Beef Panang

I sometimes just wander in the Asian section of the store for awhile to see what they have. There is a surprisingly good amount of Thai ingredients here for Bermuda standards. I was specifically looking for dried lime leaves that day. I wanted to put them in a coconut soup (coming soon.) From behind, I hear “Can I help you?” It was a little Thai girl that I had never seen working at this store in the past. This surprised me because I know the butchers very well, have talked with the cheese guy for a half hour before, and have even gone drinking with Mark, the produce guy. “You usually have dried lime leaves here” I said. This led into a conversation of what Thai dishes I had made in the past and what she cooks for her roommates. “Come back Wednesday, and I will bring you some fresh lime leaves from my backyard!”

I wanted to be sure to highlight the lime leaves in whatever I was making. The three dishes that came to mind were the coconut soup, Green Curry, and Panang. We choose Panang because we have made green curry so many times before, and also because soup is for Mondays. I wish I could go to another website when it comes to Thai food, just to get some variety, but Pim delivers time and thai-m again (I’m funny, no?) Last time when we made massaman, we followed her recipe exactly, but today we had to alter a few things so I will write it out at the bottom.

Panang recipes often call for dried chiles but we could not get any today. We used about 25 fresh ones.

We wanted it spicy, so we saved the seeds from about half the chiles and put them in with the other spices. Use gloves, Mandi likes the burn on her fingers, but you probably won’t. Also you have to be really careful not to touch your eyes.

Mandi and I were kind of gagging at this point because those chile seeds really give off a crazy aroma that fills the kitchen. Be careful!!!!!!  Also, do you like my new spice grinder?  I do!

We used brisket for this meal, but it was a mistake. It was still really delicious, but wasn’t as tender as we hoped. I should have known this because I know how long it takes for brisket to really break down, but the butcher assured me that it would be great in only a few hours so I (dumbly) listened. The only reason I was asking him, was that I have trouble seeing a brisket “in the wild” and not buying it. The point of this anecdote is to tell you to use sirloin.

Cilantro stems because we cannot find the roots, and I don’t think you can either!

Here they are! The lime leaves! The aroma… the very thing that has been missing in all of my Thai meals. Now I am going to have to stalk out the grocery store and ask this girl for lime leaves every time I make Thai.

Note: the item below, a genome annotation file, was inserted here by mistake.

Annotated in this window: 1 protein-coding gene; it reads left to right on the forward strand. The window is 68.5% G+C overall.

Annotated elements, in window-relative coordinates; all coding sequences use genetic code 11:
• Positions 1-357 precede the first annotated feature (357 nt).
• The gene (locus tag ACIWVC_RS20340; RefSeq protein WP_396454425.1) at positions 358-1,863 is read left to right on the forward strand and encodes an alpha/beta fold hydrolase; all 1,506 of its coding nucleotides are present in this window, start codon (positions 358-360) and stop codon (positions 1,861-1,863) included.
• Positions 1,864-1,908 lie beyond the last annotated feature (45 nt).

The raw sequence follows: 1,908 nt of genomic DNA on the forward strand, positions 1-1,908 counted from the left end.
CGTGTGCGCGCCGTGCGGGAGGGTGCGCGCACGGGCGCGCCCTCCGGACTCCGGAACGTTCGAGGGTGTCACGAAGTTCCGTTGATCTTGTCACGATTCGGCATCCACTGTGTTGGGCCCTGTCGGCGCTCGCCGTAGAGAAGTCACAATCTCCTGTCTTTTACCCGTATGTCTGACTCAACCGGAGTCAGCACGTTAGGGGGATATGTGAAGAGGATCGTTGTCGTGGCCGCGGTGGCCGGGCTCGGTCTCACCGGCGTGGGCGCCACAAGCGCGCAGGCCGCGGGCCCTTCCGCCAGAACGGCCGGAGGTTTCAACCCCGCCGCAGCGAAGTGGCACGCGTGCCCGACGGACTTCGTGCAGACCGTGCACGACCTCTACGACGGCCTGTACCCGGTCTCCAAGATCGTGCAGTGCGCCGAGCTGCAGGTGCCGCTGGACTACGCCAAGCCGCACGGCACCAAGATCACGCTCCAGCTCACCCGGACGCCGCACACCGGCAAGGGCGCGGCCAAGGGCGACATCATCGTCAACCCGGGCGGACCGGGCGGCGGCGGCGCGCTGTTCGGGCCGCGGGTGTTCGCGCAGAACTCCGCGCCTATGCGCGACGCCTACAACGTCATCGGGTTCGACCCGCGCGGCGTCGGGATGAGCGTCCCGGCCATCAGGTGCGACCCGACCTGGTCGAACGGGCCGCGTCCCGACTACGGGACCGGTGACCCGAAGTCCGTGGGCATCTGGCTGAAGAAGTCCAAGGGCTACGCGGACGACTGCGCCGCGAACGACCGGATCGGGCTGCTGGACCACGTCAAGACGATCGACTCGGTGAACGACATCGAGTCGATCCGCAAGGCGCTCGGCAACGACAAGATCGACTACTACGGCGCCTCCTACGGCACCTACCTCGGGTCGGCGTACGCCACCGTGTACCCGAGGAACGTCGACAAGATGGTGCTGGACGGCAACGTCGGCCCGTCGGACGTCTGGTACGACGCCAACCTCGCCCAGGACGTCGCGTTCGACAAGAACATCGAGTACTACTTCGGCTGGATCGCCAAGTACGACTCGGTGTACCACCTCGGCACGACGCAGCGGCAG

We used 1/3 of these in the paste, most of the rest we put in at the very end as we shut off the heat, and the remaining few were sprinkled on top of the plates.

Remember how to use lemongrass?

Here comes a bunch of paste making pictures. Start with chiles and salt.

Lemongrass.

Cilantro stems.

Peanuts, garlic, spices, and shallots.

In the past we have had bad experiences with shrimp paste. Today we made sure to just use a little and it actually blended perfectly and made the dish great.

It seems weird to fry the paste in coconut milk, but that’s what you do!

We sort of slowly built this, adding a little bit of coconut milk at a time.

Add some brown sugar if you don’t have palm sugar. The parts of the lemongrass that aren’t as nice to eat go in now to give off some more flavor. Also the dried galangal.

This is about a half hour through cooking. The sauce has thickened and darkened, but there is still a lot of time left.

Removing the lemongrass and galangal.

Lime leaves go in at the last minute.

Most Thai curries are very soupy, but panang is a dry curry with only enough sauce to cover the meat.

This was really great, but could have been better with 2 tweaks: A less cooking intensive meat like sirloin, and because of that, less cooking time. We cooked it for 2 and a half hours and the sauce became slightly too concentrated. Only slightly though! If we cooked it for only an hour and a half and the meat was more tender, it would have been amazing.

We mostly got inspiration from Pim’s recipe, but also a little from this site.  Most of the changes we made were because of missing or different ingredients we had available.

Paste – Adapted from Pim
25 fresh Thai chiles
5 medium shallots diced
5 cloves of garlic diced
1 tbsp peanuts toasted
1 tbsp lemongrass diced (the good parts)
1/2 tbsp lime zest
2 tablespoons coriander stems
1 tsp salt
1 tsp Thai shrimp paste

—toast and grind:
1 tbsp whole cumin
1 tbsp whole coriander
1 tbsp peppercorns
1 tbsp chile seeds
——————–

We just keep dicing and mashing together to make the paste. If you have any sort of mortar and pestle, you can use that. A blender or food processor is the fastest way but Mandi doesn’t let me use those newfangled contraptions.

Next, take a little bit of coconut milk and get it hot in the bottom of the pan. Add your paste. All of it. Fry it up for a bit then add the beef. Add some more coconut milk slowly and keep stirring. After about 15 minutes, we had added about a can and a half of the coconut milk. Add a few teaspoons of brown sugar and the dried galangal and tough parts of the lemongrass. Simmer gently uncovered for about an hour and a half until the meat is tender and the sauce is thick. Skim some fat if necessary. Add the lime leaves and remove from heat. Serve with plain jasmine rice and some more lime leaves on top.